Comment by bill braam on 17th February 2011
No, I don't condone face kicking as I'm sure 99% of the RCMP doesn't condone it either. Nor do I condone shoving disabled pedestrians as the Vancouver police officer did. Firing the RCMP will not prevent future occasions of bad behaviour by individual police officers.
A better way
Comment by Terrance E. Hudson on 17th February 2011
In response, I am of the opinion that if you simply do not renew the RCMP contract and go with a provincial police force, much as they have done in Ontario, you still have not addressed the underlying problem.

The problem is that we need an independent body charged with reviewing complaints of officer misconduct. The present system requires you to report the alleged misconduct to the RCMP who do an investigation and determine without fail that there was no misconduct - in my experience that is.

We need an independent agency made up of lawyers, former judges, and regular people with an investigative arm of trained professionals who will provide a truly independent review of whether or not there was misconduct.

Our local MP Nathan Cullen is working on this issue. Support his efforts by letting your politicians know that we all want the RCMP and every Police Agency to be held accountable to a "higher authority" than themselves.
I can't believe what I'm reading in response.
Comment by Helmut Giesbrecht on 17th February 2011
If the Buddy Tavares case is to be used as a platform to instill respect for the RCMP, you loose guys. Every time I see the video I am outraged that one individual can so tarnish the RCMP. So rather than use this case as a platform to preach on the lack of respect in society you would make more sense to deal with the fundamental problem it illustrates.

Society does question actions of those in authority. There is no going back. Look at the video and then deal with that issue. If you think the RCMP needs help in their public relations then there is another time and place for that. Doing it here make you look silly.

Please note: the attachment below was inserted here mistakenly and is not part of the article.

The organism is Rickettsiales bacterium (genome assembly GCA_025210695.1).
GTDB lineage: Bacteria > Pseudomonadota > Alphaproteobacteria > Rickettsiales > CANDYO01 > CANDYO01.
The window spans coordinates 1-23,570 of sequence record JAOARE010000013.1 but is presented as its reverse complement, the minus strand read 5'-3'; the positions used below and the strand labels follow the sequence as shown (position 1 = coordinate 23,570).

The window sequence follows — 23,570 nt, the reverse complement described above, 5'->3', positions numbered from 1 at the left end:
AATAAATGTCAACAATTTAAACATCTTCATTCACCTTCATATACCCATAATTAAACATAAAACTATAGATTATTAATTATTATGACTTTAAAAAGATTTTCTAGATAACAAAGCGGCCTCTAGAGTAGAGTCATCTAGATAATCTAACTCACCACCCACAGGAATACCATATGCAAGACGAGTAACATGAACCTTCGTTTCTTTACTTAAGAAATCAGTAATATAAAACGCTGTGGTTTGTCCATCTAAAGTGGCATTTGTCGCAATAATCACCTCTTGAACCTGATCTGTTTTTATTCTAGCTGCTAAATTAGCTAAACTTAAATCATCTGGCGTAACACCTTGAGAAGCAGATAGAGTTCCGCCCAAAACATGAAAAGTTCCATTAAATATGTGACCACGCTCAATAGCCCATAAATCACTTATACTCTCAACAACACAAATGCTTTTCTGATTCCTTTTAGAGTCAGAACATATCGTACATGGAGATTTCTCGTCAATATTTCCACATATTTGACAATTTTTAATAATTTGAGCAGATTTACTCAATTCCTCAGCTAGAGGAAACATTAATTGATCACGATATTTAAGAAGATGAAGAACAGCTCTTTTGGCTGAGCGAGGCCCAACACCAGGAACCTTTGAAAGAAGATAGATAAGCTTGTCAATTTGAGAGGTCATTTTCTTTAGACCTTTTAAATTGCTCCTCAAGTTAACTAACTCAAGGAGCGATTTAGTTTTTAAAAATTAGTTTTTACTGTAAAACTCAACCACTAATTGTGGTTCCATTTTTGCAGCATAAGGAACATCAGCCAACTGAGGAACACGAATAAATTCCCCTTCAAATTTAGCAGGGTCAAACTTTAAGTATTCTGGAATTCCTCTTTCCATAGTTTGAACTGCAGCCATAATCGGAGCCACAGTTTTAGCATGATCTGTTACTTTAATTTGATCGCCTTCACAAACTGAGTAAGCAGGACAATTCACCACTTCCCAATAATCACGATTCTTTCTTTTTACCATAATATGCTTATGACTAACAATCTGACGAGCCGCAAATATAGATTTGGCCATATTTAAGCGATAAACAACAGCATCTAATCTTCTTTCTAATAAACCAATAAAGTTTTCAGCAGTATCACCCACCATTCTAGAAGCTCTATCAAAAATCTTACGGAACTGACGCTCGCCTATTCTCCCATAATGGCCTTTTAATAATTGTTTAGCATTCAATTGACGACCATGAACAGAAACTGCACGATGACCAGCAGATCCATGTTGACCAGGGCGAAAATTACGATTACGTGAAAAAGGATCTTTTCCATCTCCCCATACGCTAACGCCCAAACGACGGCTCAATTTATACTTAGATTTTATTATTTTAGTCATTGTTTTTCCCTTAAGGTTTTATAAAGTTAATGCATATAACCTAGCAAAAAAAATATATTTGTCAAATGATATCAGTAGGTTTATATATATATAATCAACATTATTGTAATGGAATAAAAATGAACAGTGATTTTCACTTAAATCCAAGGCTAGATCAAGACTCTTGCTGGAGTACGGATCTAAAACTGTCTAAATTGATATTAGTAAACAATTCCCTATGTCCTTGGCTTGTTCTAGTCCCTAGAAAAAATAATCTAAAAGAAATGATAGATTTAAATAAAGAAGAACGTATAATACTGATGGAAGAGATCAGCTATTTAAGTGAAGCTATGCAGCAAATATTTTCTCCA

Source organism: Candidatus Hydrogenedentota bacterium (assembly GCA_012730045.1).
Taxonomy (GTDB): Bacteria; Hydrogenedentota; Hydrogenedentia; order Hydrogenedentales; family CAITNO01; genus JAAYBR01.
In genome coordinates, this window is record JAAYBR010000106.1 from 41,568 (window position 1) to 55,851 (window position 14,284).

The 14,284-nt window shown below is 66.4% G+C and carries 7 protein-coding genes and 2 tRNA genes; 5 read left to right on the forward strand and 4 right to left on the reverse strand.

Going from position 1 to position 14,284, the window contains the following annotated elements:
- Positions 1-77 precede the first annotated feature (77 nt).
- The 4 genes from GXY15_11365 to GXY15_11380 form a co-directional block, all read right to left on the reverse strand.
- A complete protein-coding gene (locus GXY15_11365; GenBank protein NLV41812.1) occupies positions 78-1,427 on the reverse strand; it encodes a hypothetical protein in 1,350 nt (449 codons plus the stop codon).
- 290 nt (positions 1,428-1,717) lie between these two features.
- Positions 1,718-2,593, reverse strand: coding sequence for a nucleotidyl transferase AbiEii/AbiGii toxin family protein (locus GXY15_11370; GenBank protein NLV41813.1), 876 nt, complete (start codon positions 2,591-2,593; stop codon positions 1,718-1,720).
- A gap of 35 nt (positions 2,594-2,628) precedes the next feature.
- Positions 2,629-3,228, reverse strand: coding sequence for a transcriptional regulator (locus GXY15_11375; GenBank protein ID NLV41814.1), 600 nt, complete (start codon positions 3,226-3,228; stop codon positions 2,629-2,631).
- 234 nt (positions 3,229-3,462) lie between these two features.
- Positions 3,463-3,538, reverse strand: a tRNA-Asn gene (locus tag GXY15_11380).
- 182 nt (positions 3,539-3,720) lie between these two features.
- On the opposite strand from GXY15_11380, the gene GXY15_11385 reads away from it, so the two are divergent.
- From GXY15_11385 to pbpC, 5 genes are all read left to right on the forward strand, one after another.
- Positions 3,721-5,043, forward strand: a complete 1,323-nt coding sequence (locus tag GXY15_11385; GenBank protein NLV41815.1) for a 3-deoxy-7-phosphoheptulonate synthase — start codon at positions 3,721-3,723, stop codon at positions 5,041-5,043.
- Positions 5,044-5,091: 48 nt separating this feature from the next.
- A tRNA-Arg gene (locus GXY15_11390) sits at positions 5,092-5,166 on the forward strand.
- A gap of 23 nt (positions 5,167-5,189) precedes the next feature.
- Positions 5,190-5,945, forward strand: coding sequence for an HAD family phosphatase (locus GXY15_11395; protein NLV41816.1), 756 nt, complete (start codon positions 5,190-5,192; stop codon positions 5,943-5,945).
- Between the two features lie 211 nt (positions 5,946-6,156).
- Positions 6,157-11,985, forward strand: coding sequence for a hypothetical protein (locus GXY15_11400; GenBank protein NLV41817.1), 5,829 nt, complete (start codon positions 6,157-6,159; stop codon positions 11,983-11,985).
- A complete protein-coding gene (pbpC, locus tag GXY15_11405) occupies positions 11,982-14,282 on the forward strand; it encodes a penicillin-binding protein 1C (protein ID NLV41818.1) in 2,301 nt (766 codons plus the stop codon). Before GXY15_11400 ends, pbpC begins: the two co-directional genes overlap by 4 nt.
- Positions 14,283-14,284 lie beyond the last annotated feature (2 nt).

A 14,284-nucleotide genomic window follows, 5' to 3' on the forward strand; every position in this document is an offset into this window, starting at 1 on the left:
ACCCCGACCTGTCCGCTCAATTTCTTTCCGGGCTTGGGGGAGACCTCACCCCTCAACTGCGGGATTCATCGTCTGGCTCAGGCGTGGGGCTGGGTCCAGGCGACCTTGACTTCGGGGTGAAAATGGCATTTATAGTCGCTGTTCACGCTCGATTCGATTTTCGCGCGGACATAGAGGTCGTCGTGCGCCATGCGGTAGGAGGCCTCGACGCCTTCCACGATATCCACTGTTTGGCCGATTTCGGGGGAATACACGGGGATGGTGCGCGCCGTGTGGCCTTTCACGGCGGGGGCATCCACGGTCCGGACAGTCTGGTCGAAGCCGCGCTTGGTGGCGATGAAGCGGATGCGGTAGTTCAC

One member blew it. If you can't accept that, your comments aren't worth reading.
Comment by Gary Mills on 17th February 2011
You are both right but haven't really touched on the problem, let alone the solution.
If one looks at the true history of policing attempts in North America one can see the true face of policing. The marshals and sheriffs in the old west were almost all criminals and cold-blooded killers. They were hired by powerful interests to eliminate competition. I know we have been propagandized to think they were all good guys cleaning up the west but that is not the truth. There are books in the library which describe this reality.
During the early part of the 1900's the police forces were all corrupt and generally did not even bother to hide it. Needless to say, the general population did not trust the cops one bit. The movie "The Gangs Of New York" makes an attempt to show this reality. This feeling towards police remained relatively unchanged through Prohibition and the Depression.
This perception changed after WWll. Probably after all the death and destruction corrupt police did not seem that bad. But then television came along and the cop propaganda started with all the cop shows full of hero cops fighting crime and keeping us safe.